ISSUE 8  |  The Power of Scent

Rehab Diaries: Rescuing a 100-Year-Old Garden

February 26, 2015 2:30 PM

BY Michelle Slatalla

Joel and Diane Schatz have photos (circa 1927) of their Mill Valley, California, house that show a garden party in progress under a great canopy of wisteria, with guests in party hats posed against a backdrop of pampered rhododendrons, camellias, and holly. This is not how the place looked the first time the Schatzes saw it 75 years later.

“It was a wreck,” Mr. Schatz recalled the other day. The “lawn” consisted of hard-packed clay covered in cat droppings, the rhododendrons were strangled by overgrown vines, and the redwood house–subdivided into five apartments after World War II–was a mess. The Schatzes took one look and bought the place on the spot.

Photography by Marla Aufmuth.

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Above: The Schatzes rebuilt the house–and the garden, with the help of San Anselmo, California-based garden designer Jan Gross of Heritage Landscapes.

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Above: The effect of mixing different textures and leaf colors is to create a serene retreat. Photographer Marla Aufmuth got stuck in traffic and rushed through the gate 30 minutes late; her first words were, “Well, at least I arrived in paradise.”

For a sprawling kitchen garden designed to accommodate gardeners in wheelchairs, see A Garden With No Obstacles.

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Above: What prompted the Schatzes to take on such a huge project? The 5,000-square-foot house did have a few things going for it. Like many of the earliest homes built in Mill Valley, which got its start as a summer retreat for San Franciscans, it is situated on a gentle ridge a few hundred feet above a picturesque downtown square. The house has dead-on views of Mt. Tamalpais, in whose shadow the town was built. And underneath the tangle of undergrowth, the Schatzes suspected, there might lie the bones of a magnificent garden.

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Above: They were right. The property is ringed by towering redwood trees; as the sun moves overhead, a mix of light and shadow create vignettes of color and texture throughout the garden.

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The first steps Ms. Gross took were to amend and enrich the soil, which also aided drainage, and to rescue through judicious pruning established plants, including century-old rhododendrons (above), camellias, and wisteria vines. Shaping the old shrubs into “trees,” she created “trunks” and culled the branches to allow air and light to circulate.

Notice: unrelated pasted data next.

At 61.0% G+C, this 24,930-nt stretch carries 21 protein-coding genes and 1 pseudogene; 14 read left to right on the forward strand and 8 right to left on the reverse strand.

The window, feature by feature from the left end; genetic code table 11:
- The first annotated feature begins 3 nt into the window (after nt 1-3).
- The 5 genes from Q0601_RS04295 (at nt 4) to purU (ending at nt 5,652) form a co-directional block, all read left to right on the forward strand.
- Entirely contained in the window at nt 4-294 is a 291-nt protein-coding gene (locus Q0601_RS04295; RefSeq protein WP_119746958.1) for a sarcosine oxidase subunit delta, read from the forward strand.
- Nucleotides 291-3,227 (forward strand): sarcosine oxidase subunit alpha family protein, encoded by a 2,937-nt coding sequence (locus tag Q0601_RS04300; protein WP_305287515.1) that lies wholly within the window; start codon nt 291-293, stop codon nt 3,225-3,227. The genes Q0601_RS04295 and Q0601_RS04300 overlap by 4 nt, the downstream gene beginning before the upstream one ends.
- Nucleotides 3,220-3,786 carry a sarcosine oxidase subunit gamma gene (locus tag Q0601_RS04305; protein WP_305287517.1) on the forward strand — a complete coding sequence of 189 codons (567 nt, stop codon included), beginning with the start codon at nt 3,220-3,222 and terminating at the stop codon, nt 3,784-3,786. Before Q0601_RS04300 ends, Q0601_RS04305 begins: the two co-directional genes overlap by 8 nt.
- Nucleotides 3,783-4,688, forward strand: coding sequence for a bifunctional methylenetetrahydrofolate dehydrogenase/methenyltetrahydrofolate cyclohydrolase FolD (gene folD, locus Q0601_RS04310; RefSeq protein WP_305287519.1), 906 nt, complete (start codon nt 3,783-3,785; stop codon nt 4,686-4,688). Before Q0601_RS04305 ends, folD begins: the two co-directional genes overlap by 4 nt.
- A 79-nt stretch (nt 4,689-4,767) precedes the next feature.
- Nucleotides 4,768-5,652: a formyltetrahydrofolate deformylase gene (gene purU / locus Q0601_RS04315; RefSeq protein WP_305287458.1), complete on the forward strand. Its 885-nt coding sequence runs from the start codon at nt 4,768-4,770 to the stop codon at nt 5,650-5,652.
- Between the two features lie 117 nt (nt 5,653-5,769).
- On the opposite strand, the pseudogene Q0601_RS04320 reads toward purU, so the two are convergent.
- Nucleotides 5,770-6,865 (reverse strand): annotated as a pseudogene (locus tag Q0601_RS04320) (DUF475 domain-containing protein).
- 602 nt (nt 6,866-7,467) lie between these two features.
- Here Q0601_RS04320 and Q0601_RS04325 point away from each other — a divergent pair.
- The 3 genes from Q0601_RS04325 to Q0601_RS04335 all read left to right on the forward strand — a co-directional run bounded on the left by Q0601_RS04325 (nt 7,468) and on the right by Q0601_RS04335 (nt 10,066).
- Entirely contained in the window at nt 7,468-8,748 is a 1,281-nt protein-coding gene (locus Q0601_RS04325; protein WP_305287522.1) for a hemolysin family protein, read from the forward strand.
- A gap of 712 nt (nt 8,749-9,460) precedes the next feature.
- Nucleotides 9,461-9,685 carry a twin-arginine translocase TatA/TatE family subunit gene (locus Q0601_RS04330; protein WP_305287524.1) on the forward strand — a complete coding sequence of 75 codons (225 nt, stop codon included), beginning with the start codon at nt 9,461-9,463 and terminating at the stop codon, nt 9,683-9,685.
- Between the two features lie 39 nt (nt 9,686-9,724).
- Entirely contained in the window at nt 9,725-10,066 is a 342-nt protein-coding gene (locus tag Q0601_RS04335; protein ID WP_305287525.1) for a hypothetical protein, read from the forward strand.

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Above: All the windows, doors, and shingles on the house are from a single reclaimed redwood tree from Mendocino County. On a slope near the house, Ms. Gross planted mondo grass, baby tears, and one of many Japanese maple trees whose leaves punctuate the garden with a dramatic burst of color.

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Above: A weeping cedar grows against the house. The one-acre private garden, open to visitors last month during a convention of the Association of Professional Landscape Designers, is on the largest lot in downtown Mill Valley. The original owner, a congregational minister, dubbed the property “Crown Point,” a name the Schatzes still use.

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Above: A hundred-year-old holly true was pruned from within to retain its shape while allowing air and light to circulate. For a shade garden planting scheme, see Design Sleuth: The Ultimate Shade Garden.

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Above: A patio area gets mid-day sun.

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Above: Tropical foliage surrounds the swimming pool.

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Above: Ms. Gross routed the stream to lead to a fish pond and lined the path with ferns and plants with tropical foliage to enhance the property’s natural feeling of being in a jungle.

For more Rehab Diaries, see:

N.B.: This is an update of a post originally published October 15, 2012 as part of our coverage of West Marin and Beyond.